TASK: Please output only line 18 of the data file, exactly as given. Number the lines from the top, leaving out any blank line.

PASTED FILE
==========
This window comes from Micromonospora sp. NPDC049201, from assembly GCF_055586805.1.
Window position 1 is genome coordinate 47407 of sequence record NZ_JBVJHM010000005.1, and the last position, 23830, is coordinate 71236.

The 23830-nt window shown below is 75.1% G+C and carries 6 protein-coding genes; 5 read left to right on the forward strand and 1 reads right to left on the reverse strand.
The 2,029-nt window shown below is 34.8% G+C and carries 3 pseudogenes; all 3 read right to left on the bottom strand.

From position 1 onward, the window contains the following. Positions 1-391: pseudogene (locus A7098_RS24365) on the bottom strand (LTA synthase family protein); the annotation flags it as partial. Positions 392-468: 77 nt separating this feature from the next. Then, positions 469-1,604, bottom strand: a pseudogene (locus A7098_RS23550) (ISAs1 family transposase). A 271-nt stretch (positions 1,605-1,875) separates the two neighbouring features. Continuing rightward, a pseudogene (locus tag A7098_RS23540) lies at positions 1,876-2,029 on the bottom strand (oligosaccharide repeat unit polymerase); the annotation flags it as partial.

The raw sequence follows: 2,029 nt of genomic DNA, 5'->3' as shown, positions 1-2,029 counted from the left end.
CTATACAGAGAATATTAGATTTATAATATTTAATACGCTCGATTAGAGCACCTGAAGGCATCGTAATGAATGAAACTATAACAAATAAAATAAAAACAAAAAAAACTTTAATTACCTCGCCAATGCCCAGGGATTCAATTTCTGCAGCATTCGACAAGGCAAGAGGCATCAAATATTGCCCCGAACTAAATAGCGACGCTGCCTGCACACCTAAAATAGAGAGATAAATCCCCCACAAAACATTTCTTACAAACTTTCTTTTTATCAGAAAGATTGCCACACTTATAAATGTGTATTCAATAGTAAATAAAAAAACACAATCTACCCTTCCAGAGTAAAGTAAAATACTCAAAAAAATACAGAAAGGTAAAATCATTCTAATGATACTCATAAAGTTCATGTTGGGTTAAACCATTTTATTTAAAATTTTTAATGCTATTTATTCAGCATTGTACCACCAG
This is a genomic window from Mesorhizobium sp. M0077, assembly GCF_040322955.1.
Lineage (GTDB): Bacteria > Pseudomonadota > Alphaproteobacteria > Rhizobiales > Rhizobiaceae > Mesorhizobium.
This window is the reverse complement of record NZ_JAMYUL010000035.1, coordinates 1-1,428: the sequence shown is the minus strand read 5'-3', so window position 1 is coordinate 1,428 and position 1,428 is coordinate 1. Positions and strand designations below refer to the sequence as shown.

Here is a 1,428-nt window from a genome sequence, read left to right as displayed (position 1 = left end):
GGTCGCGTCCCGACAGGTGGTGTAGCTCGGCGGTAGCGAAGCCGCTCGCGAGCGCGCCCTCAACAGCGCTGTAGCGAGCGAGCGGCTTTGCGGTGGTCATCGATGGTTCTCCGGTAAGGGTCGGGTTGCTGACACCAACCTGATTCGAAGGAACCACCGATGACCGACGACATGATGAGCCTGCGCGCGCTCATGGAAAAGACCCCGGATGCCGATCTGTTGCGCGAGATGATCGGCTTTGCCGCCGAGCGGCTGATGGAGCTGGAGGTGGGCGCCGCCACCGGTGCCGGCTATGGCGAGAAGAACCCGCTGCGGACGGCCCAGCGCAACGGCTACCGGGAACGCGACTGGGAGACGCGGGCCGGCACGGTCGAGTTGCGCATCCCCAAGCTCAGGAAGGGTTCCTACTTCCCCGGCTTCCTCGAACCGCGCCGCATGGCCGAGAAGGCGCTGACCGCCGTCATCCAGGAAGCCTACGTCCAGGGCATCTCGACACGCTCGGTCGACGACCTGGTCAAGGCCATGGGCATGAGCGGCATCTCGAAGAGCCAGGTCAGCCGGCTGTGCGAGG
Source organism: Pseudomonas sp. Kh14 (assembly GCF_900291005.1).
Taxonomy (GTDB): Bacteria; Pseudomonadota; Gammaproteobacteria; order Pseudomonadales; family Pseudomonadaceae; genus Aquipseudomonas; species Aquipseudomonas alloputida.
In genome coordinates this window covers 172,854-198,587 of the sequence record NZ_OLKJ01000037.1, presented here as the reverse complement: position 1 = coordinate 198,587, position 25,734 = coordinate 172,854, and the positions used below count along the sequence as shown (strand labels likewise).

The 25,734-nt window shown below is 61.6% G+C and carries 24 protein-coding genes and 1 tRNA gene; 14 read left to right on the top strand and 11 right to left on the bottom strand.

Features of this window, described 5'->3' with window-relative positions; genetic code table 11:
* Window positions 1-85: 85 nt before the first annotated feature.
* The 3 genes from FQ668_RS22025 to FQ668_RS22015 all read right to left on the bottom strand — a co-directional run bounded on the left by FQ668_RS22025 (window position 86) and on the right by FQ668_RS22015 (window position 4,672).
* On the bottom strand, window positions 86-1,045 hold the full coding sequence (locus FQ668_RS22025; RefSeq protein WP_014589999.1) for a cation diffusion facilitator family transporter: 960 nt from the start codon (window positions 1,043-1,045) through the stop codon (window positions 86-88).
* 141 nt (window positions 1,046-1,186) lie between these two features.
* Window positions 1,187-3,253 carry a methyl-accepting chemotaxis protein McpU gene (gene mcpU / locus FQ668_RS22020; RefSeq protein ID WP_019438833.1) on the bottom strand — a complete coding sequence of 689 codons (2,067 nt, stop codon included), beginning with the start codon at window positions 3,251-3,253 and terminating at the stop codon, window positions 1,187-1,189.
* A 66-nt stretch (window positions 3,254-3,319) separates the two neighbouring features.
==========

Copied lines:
* Window positions 1-85: 85 nt before the first annotated feature.